And second, Terry is always focused on CTV and a lot of the things about data and identity that have gotten a lot of attention over the years. But one thing he’s talked about in the last couple of years, is creative and creative technology. He even used an iceberg analogy, where what you see above the water is the data and targeting measurement, and below is the creative and the messaging. Why do you think creative is not getting anywhere near as much attention as measurement and analytics with as many companies?
FP: I think the current infrastructure needs a lot of work done to deliver, measure, and optimize those creatives. It’s one thing to create a bunch of creatives (AI tools are allowing that today), but it’s a different thing to take those creatives and store them up in the pipes, ready to be delivered by a system based on what the information around that particular impression is. All that optimization needs to flow downstream through the programmatic pipes. And companies still need to do a lot of work in that space. I think one of the interesting things in the world as we’ve thought about it is that you can fix your creative and then find an audience that responds to that, and it’s most like to buy or take an action based on that.
So there’s a different way of thinking that has an audience they want to target, and they will swap creatives to find the ones that the audience responds to. And that’s a different problem, that the optimization algorithms and ad serving, and measurement tools, need to work through to make that more widespread.
MB: All right, big picture question here. You started the company in 2010, where do you see Simpli.fi in five years?
FP: We think there’s a huge opportunity in this smaller agency and advertiser space. We work with about 2000 customers on a regular basis today. There’s a market opportunity for us with 13,000 customers. So we will continue to keep looking at those customers. We believe that the needs of some of these smaller and mid-size advertisers and agencies are quite different from the needs of the larger agencies. And we will continue to build out the feature set around those customers. We look at omnichannel, CTV, and automation, among other stuff. There’s still a lot of inefficiency in the system. If you look at the time spent in a media buyer’s life, sending out orders, optimizing, moving budgets between different types of media that are performing and not performing, cutting and pasting spreadsheets together for aggregated reporting. We think there’s a lot of friction in the system. So we’re very much focused on how to make life easier for our customers by automating and aggregating these processes.
MB: Excellent. If you could wave a magic wand and change one thing about the local video space, what would it be?
FP: I think it would be educating a lot of advertisers that CTV is very different, it brings new capabilities to the world of video advertising that they’re not used to from linear TV. We often do a lot of auto ads. And auto dealers usually have a pretty big marketplace within a DMA. So there’s a bit of waste, but that might work well. But if you think about local service providers, they only service an area of a few zip codes.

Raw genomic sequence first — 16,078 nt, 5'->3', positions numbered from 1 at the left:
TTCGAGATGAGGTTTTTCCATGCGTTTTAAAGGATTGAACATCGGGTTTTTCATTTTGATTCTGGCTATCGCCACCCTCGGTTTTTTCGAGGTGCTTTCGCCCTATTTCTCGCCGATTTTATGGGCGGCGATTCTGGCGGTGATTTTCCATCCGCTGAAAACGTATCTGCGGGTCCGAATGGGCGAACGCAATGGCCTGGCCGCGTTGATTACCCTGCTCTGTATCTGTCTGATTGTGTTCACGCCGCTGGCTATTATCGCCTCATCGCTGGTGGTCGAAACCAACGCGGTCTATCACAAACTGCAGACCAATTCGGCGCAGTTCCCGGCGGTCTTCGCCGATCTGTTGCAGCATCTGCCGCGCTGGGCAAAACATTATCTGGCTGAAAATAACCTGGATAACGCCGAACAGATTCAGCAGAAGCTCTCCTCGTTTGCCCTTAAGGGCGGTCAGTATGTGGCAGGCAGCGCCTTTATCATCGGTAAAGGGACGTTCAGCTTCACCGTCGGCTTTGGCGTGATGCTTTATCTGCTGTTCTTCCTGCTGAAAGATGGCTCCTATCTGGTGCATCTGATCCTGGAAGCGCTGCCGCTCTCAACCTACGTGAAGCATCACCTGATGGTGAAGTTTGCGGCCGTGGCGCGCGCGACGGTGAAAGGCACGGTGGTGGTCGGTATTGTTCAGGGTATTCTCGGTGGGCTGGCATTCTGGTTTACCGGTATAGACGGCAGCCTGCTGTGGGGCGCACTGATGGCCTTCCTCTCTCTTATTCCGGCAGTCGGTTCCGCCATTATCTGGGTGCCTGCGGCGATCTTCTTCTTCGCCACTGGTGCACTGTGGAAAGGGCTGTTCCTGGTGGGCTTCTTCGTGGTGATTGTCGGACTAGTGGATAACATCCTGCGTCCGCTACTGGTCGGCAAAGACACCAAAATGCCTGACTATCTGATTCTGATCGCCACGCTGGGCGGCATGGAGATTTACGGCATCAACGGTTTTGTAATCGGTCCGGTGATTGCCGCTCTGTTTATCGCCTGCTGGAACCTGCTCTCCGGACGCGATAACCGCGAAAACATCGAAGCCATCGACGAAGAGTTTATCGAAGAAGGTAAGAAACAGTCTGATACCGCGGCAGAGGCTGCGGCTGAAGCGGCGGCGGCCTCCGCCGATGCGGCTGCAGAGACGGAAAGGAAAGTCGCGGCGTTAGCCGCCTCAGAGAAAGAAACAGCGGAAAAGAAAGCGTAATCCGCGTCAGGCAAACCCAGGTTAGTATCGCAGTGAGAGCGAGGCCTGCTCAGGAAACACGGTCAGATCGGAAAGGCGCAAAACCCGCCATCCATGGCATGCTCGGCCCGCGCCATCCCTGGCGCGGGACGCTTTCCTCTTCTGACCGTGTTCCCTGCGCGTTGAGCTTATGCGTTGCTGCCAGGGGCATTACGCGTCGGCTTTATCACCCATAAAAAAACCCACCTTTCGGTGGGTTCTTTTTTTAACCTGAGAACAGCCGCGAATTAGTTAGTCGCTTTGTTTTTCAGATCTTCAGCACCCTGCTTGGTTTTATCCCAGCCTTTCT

And a local advertiser, especially stores that people visit in-person, can get a lot of benefits from localizing delivery and optimization and budgeting. So, I think I would just change the education about how there are a lot of the capabilities of CTV, and how that makes it very, very applicable to any advertiser who is working on people visiting a physical location.
MB: Well, Frost, I’m grateful for your time. I know our audience is going to love this conversation. Thank you.
FP: You are welcome. It’s great to connect.
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Frost Prioleau is the Co-Founder and CEO of Simpli.fi. An experienced online advertising executive specializing in targeting, optimization, and technology, Prioleau focuses on corporate strategy, driving Simpli.fi‘s growth, and ensuring customer satisfaction.
Prior to Simpli.fi, Prioleau was the CEO and Founder of Personifi, a contextual and behavioral targeting company. The firm was acquired by Collective Media in 2008. While at Collective, Prioleau served as General Manager of the Technology Solutions Group.
Considered to be a thought leader in online advertising, Prioleau often speaks on the topic at industry trade shows. In addition, he shares his opinions and insights about retargeting in his monthly column published on Search Engine Land. Prioleau is a graduate of Princeton University, where he earned a Bachelor’s of Science in Engineering Management Systems.
Cross Screen Media is a leading CTV activation managed service for marketers and agencies, built on a proprietary technology platform that enables advertisers to plan and measure advertising across Connected TV and audience-driven Linear TV at the local level. We seamlessly fit into existing workflows to help agencies scale, differentiate and deliver high-impact campaigns for their clients. For more information, visit CrossScreenMedia.com.